An ultrasound cannot diagnose whether a fetus has Down syndrome, but it can find characteristics called soft markers that may indicate the possibility of Down syndrome, reports About.com. Doctors must perform other prenatal diagnostic tests to verify that the fetus has the chromosome abnormalities associated with Down syndrome.
Soft markers indicating increased risk of Down syndrome include a small or absent nose bone, thickness in the back of the neck, an abnormality in the artery leading to the upper extremities, and dilated brain ventricles, explains Medical News Today. Other markers include shorter arm or thigh bones, swelling of the kidneys, and bright spots in the bowels or heart. However, ultrasounds are only screening tests, and most fetuses that show such markers are healthy, notes About.com.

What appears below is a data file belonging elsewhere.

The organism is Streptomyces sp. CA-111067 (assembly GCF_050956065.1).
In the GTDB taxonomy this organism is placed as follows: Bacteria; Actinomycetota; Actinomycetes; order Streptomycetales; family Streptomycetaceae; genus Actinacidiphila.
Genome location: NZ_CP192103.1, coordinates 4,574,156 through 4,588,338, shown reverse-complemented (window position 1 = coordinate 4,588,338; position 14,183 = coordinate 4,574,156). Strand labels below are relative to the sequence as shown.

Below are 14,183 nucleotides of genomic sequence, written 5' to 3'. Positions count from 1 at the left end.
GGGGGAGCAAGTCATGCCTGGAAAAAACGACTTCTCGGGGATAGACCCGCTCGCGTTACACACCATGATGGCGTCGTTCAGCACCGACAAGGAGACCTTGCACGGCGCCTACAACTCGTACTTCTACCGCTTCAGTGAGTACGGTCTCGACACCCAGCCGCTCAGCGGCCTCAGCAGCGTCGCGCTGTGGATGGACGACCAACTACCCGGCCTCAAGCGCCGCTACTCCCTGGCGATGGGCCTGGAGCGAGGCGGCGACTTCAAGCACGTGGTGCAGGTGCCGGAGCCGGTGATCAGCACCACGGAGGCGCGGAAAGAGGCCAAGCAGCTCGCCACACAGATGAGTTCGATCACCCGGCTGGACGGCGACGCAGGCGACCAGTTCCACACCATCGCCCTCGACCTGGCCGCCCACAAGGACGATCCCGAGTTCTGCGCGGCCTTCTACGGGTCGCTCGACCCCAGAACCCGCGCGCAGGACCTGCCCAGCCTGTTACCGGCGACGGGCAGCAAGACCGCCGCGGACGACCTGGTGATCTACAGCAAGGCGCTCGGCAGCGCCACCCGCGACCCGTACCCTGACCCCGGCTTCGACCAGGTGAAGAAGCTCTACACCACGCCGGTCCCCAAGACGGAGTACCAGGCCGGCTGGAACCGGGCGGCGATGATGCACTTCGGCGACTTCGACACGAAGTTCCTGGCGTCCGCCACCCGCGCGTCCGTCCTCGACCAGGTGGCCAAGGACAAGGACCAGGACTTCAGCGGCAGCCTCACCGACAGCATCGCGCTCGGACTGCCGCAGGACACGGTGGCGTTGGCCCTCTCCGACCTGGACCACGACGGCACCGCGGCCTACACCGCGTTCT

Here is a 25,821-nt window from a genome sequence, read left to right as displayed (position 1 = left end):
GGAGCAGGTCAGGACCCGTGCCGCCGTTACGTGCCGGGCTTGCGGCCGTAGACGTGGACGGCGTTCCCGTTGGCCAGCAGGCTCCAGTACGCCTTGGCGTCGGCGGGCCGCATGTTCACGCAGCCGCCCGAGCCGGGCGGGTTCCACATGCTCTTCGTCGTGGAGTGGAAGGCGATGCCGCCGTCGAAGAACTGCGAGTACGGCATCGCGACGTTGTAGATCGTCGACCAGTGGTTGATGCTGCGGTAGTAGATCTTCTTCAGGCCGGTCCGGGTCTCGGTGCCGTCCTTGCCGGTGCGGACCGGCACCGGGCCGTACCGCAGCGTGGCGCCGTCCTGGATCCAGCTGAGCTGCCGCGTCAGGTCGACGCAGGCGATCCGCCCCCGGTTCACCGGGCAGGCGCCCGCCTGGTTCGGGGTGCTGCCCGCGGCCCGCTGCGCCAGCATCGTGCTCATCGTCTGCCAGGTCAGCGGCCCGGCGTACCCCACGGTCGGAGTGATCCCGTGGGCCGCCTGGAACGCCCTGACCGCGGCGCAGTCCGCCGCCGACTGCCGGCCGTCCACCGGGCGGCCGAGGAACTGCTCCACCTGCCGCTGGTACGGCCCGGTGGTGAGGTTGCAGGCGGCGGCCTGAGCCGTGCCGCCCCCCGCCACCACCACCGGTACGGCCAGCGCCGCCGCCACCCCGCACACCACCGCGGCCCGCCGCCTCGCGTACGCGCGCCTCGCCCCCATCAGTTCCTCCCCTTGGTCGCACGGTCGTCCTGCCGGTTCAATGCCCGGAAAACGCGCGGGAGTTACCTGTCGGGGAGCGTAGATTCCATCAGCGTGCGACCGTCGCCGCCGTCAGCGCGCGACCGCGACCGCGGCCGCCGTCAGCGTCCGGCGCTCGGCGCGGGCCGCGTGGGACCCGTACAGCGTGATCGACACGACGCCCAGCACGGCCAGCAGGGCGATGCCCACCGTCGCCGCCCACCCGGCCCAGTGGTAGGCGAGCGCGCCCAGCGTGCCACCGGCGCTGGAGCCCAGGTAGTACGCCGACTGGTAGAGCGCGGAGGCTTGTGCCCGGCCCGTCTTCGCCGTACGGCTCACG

Doctors also perform blood tests during pregnancy as part of the screening process for Down syndrome, according to Mayo Clinic. A number of diagnostic tests can confirm indications of ultrasound soft markers, but they all carry various risks of miscarriage. In amniocentesis, doctors use a needle to withdraw amniotic fluid and use it to analyze the fetus's chromosomes. Chorionic villus sampling analyzes fetal chromosomes from the cells of the placenta. In cordocentesis, doctors withdraw and examine blood from the umbilical cord.